Pterosaurs are chiefly known by their post-cranial traits.
Here (Fig. 1) a diagram is presented of pterosaur ancestor skulls in phylogenetic order. Alongside this diagram is a list of general trends documented from the tritosaur lepidosaur, Huehuecuetzpalli (at top), to Macrocnemus to Cosesaurus to Longisquama and culminating with the basal pterosaur, Bergamodactylus (at bottom).
Huehuecuetzpalli never fits well
into traditional squamate cladograms because it is not a member of the Squamata.
Earlier we looked at the gradual evolution
of the manus in these taxa (Fig. 2). You won’t find evidence like this ‘out there’ in the academic literature where PhDs continue to say, “We still don’t know the ancestors to pterosaurs.” This is rather embarrassing for them, if not now, then someday.
Addendum: originally published online on Facebook yesterday:
For my paleo friends… this is Cosesaurus (Fig. 3), a lepidosaur, not closely related to living lizards, that was able to run bipedally, like some living lizards do by convergence. It had sprawling limbs, but created a narrow gauge trackway matching Early to Middle Triassic Rotodactylus footprints found from Europe to North America. Lateral toe (#5) uniquely bent back to imprint dorsal side down behind the other four regular toes.
The curved, stem-like, immobile coracoid is an indicator of flapping (birds share this trait), matched to a strap-like scapula (birds share this trait). The interclavicle overlaps the sternum and clavicles to create a pre-sternal complex, as in pterosaurs. A tiny pterosaur-like prepubis is present. So is an anterior projection of the ilium (top pelvic bone) typically found only in bipeds. Two wrist bones migrated to the thumb side of the wrist to create a pteroid and preaxial carpal, otherwise only found in pterosaurs (but similar, by convergence, to the panda’s ‘thumb’). The tail is extremely narrow and stiff.
Extradermal membranes extend from the crest of the skull to the back of the pelvis. Fibers (pre-wings) trail the forelimbs. A membrane trails each hind limb. These and many other traits are shared with pterosaurs, the flying reptiles of the Mesozoic.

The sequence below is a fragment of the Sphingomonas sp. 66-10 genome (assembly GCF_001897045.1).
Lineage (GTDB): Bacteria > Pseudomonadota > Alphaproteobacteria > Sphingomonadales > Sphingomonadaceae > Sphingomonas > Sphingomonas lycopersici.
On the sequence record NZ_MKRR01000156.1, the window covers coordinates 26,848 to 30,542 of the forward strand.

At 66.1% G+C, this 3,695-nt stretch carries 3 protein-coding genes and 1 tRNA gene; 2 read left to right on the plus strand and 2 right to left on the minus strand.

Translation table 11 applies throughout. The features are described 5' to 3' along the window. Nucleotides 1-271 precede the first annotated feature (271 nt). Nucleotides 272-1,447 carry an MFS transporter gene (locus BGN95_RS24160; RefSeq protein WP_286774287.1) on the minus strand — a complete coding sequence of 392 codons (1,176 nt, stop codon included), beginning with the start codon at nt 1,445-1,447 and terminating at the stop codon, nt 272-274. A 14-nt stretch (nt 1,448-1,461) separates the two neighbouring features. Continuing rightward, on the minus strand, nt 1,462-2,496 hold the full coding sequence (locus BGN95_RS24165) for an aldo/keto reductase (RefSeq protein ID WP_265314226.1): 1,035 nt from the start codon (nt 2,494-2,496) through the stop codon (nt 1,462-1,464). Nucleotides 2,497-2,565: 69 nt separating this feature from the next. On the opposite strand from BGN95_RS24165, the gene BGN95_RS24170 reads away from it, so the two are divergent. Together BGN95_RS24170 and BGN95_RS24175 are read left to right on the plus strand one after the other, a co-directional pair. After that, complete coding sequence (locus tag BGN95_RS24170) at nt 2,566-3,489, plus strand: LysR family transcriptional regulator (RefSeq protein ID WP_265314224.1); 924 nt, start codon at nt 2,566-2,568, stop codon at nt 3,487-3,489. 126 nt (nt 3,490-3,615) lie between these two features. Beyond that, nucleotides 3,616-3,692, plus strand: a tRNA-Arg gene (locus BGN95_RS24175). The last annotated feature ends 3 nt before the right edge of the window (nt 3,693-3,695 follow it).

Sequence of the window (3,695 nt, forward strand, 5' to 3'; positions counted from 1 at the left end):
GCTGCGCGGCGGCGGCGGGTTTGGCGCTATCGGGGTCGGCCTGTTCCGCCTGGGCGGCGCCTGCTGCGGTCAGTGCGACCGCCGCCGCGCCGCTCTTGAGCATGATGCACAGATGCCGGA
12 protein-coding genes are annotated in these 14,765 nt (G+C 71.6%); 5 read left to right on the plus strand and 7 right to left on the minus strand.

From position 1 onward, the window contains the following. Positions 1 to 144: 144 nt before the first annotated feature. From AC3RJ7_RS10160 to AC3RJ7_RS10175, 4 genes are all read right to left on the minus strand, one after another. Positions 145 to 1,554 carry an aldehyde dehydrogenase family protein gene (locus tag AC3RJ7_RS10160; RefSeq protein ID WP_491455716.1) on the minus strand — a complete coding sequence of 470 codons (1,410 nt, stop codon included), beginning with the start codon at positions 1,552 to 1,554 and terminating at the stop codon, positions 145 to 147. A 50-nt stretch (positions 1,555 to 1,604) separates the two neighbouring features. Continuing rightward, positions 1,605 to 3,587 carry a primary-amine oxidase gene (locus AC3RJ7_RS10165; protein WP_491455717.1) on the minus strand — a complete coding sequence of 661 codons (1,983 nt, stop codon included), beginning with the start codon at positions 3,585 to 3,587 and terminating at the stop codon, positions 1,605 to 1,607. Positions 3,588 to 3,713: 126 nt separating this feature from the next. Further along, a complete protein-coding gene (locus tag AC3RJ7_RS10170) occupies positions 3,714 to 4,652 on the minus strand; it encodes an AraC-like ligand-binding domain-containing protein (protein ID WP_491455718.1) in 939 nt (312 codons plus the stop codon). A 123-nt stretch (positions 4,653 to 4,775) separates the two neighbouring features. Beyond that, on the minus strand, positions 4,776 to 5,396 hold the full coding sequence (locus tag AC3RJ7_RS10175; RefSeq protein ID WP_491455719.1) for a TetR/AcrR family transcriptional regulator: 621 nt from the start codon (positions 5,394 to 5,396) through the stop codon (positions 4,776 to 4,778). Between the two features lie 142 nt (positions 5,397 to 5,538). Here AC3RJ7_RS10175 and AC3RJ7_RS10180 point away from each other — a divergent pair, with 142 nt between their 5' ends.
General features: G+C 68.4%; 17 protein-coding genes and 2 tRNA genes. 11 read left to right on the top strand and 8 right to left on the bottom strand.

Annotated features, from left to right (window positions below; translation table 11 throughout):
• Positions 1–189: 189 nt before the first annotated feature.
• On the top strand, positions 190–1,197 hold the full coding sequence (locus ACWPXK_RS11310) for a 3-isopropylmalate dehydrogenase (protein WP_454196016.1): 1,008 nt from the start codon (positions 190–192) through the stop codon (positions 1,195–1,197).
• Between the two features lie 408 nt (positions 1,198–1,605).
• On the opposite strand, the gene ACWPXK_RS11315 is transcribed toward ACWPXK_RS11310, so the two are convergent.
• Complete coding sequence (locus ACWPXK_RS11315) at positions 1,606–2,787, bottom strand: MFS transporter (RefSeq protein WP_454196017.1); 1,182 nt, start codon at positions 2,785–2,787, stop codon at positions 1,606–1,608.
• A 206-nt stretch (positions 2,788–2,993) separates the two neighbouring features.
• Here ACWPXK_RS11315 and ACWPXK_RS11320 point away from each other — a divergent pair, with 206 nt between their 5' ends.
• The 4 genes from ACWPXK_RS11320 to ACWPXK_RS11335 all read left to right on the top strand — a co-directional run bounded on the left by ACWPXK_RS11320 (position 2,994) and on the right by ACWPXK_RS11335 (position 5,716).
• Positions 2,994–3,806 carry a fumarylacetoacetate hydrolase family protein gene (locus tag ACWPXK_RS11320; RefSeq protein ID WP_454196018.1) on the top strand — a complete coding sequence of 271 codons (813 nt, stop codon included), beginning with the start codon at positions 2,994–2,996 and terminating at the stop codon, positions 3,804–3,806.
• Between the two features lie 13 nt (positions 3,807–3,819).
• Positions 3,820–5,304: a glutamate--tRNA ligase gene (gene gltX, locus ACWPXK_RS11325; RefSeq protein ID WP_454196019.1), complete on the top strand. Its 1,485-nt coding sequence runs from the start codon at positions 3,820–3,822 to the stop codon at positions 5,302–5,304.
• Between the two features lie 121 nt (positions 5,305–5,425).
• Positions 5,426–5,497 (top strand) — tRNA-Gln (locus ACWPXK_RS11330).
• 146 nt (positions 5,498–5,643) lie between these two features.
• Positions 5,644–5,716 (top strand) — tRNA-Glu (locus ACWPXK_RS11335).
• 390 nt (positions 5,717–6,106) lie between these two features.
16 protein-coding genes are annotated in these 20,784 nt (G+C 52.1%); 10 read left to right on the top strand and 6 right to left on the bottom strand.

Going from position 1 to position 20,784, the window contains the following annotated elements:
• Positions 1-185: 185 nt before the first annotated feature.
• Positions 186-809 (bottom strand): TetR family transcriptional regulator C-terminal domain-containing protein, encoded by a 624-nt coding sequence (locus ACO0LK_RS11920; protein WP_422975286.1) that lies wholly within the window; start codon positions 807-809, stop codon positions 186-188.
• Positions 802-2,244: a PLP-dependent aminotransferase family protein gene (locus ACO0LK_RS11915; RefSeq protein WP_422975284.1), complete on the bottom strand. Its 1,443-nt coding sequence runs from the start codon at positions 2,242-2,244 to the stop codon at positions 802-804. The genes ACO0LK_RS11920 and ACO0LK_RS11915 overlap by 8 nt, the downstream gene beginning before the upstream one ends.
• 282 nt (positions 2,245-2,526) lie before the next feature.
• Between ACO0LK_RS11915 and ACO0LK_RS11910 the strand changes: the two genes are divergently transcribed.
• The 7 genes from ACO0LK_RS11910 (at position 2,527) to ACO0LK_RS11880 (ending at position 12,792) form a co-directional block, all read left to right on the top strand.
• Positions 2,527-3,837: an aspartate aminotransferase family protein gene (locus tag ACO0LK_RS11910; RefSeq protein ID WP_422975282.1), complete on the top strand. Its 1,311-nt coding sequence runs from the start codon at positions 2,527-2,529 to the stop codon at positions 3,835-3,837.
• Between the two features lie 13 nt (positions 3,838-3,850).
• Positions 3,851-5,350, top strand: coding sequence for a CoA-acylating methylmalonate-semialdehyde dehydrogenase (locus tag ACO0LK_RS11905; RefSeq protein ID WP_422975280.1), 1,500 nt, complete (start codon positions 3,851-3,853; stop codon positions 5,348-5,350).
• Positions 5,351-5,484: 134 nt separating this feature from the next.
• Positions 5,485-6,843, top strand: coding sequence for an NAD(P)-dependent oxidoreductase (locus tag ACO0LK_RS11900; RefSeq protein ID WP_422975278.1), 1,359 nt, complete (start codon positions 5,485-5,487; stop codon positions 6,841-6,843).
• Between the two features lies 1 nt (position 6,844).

Like birds, pterosaur ancestors used their decorative traits (feathers, membranes) for display, including flapping prior to being able to fly. Running bipedally enabled breathing while running (something quadrupedal undulating lizards cannot do). Bipedal locomotion increased stamina and warmed up the metabolism. So secondary sexual traits (decorations and behavior for display) helped create both birds and pterosaurs.
I studied the one-of-a-kind fossil, a hand-sized mold of such exquisite detail that it also preserved a small jellyfish, in Barcelona in the 1990s where it was inappropriately wrapped in a few layers of toilet paper. In 2000 I described Cosesaurus as an ancestor to pterosaurs, and did so by adding it to four previously published phylogenetic analyses.
Unfortunately, that peer-reviewed and academically published paper has been ignored ever since, for reasons I still cannot fathom other than I have no science degree, let alone a PhD. To this day paleontologists repeat the phrase, “We still don’t know where pterosaurs come from.” Frustrating, but I’ve gotten used to it. I guess this posting is just a chance to vent.
For more exquisite Cosesaurus details, click here: http://reptileevolution.com/cosesaurus.htm